Influenza in the U.S. - Statistics & Facts

Influenza, or the flu, is one of the most common infectious diseases in the world. Symptoms range from mild to severe, and include a sore throat, cough, runny nose, fever, headache, and muscle pains. Influenza spreads easily through coughs and sneezes and, although it goes away on its own, it can cause more severe illness and even death among high risk populations, including the elderly, young children, and those with weakened immune systems or chronic illnesses. Influenza is also a common cause of pneumonia, and symptoms of both diseases are similar, with pneumonia being a more serious infection of the lungs and carrying a higher risk of death. Influenza outbreaks occur yearly around the world, with outbreaks in the United States usually occurring in late fall and winter. Flu symptoms can be treated with over-the-counter products, but the most effective way to prevent the flu is with a yearly flu vaccination. As of 2013, Mexico had the highest rates of flu vaccination among the elderly of any OECD country in the world, followed by South Korea, Chile, and the United Kingdom.

Influenza and pneumonia are some of the leading causes of death in the United States, accounting for around 15.2 deaths per 100,000 people in 2015. The flu is also one of the leading health complaints among consumers in the U.S., with almost four percent of the population reporting being sick with the flu in the month of January 2016. A survey from 2015 found that 81 percent of U.S. adults just want to be left alone when they are sick with the flu, while 42 percent believe people take flu season too seriously.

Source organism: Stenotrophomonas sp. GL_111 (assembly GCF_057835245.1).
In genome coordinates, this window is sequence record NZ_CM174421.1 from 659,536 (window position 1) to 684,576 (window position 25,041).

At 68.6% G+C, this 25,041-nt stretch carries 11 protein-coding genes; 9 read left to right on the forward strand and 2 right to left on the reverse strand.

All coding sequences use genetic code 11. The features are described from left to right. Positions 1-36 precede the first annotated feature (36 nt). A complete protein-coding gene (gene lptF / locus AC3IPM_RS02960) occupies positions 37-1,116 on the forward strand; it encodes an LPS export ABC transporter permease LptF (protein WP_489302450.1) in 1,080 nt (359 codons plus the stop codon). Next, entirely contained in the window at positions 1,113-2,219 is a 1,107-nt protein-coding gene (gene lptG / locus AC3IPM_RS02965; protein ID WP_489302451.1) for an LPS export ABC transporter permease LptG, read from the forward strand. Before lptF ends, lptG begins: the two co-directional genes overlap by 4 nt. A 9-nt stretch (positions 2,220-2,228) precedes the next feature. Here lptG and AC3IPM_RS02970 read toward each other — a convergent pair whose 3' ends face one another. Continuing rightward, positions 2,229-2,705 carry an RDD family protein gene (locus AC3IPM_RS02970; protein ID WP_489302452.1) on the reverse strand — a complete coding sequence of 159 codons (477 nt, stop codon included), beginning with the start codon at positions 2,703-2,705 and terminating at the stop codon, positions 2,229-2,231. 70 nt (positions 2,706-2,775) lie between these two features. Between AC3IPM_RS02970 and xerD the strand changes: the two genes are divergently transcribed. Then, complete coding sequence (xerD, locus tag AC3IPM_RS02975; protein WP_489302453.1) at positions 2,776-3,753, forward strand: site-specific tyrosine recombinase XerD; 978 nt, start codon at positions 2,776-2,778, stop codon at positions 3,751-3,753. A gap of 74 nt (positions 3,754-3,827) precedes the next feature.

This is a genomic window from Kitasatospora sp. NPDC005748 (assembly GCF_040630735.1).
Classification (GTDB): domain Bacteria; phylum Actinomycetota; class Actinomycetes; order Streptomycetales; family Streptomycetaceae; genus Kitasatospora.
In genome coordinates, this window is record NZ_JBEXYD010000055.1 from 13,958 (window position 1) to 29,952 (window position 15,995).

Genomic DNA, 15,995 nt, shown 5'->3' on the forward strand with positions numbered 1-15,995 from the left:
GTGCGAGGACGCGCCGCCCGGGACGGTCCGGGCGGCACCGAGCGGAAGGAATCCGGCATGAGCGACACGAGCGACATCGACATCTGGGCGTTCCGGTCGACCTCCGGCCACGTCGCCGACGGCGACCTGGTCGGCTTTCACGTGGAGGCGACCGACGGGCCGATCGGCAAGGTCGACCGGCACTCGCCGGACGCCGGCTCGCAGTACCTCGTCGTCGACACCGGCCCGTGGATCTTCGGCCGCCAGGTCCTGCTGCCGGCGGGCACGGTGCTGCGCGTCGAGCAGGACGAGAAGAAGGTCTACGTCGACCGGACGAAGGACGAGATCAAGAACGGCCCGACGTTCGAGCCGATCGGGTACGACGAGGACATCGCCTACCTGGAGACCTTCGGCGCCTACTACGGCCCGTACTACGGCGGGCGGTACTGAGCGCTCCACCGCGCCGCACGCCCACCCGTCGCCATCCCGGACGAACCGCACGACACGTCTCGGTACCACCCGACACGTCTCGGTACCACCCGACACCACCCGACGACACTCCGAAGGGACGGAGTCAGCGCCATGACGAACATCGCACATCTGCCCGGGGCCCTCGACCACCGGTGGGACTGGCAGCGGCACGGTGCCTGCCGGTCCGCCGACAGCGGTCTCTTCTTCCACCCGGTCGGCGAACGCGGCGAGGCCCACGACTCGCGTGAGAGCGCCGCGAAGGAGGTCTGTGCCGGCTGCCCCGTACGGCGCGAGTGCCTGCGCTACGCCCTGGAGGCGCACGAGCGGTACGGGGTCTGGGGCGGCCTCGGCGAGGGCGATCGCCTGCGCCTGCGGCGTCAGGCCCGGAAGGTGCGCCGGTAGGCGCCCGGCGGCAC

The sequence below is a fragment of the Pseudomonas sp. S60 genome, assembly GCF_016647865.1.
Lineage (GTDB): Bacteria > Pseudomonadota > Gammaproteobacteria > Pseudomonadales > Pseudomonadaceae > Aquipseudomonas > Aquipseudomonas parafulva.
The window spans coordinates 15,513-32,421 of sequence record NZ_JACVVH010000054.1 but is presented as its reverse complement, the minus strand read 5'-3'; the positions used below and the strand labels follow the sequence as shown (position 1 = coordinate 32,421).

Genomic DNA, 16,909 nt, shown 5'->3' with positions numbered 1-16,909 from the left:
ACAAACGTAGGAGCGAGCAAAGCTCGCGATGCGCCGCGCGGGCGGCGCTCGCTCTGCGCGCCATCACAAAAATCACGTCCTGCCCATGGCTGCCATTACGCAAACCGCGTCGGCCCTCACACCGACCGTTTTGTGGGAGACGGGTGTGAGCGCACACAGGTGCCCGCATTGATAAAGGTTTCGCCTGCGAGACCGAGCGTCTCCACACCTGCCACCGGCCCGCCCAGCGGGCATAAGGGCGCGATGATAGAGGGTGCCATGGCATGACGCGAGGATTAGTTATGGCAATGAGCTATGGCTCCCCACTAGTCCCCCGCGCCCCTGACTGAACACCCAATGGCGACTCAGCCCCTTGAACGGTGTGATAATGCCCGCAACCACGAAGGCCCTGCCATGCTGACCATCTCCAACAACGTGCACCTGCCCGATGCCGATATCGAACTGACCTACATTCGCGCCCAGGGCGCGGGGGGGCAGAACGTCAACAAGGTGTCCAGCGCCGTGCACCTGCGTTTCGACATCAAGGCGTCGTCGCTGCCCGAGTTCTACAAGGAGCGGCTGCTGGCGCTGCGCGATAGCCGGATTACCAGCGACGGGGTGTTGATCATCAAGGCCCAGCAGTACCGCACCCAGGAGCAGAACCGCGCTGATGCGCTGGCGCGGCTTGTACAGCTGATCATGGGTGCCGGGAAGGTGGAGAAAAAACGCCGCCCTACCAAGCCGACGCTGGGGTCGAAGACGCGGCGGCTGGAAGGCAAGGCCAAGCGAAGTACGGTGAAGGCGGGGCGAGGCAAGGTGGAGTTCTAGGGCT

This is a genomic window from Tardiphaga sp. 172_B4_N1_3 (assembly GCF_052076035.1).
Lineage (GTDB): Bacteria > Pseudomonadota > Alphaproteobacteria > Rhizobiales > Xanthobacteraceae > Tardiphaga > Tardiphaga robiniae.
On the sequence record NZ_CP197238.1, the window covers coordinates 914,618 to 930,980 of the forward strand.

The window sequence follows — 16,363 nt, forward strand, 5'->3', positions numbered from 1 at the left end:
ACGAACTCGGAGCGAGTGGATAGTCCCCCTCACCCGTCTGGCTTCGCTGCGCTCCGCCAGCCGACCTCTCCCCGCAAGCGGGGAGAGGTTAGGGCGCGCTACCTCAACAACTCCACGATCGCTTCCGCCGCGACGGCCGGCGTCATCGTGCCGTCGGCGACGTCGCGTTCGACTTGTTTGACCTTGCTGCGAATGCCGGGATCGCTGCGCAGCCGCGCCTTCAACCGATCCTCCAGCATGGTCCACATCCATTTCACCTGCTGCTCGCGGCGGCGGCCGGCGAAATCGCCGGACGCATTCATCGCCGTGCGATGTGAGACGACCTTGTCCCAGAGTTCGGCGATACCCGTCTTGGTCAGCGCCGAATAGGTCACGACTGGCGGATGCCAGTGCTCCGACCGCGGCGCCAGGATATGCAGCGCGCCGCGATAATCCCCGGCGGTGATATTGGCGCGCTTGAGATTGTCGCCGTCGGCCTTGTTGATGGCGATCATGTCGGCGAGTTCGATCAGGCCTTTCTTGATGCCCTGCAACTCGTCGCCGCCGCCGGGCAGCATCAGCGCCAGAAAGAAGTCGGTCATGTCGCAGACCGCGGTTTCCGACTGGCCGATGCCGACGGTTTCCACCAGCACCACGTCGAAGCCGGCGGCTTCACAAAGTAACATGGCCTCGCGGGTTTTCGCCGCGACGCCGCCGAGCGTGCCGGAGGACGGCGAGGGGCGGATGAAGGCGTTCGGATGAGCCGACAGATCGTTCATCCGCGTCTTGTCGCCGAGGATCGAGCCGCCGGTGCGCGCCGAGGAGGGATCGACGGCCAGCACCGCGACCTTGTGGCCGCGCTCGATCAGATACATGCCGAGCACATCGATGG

During flu season, many people take specific measures to prevent becoming sick with the flu. Some of the most popular prevention measures include being well rested, washing hands frequently, and maintaining a healthy diet. However, according to the Centers for Disease Control and Prevention (CDC), the best way to prevent the flu is through vaccination. Despite this, less than half of adults in the U.S. received a flu vaccine in 2015. Rates of vaccination are higher among older people, but health care professionals report that the influenza vaccine is the second most likely vaccine to be refused by families.

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Influenza in the U.S. - Important statistics

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Influenza in the U.S.
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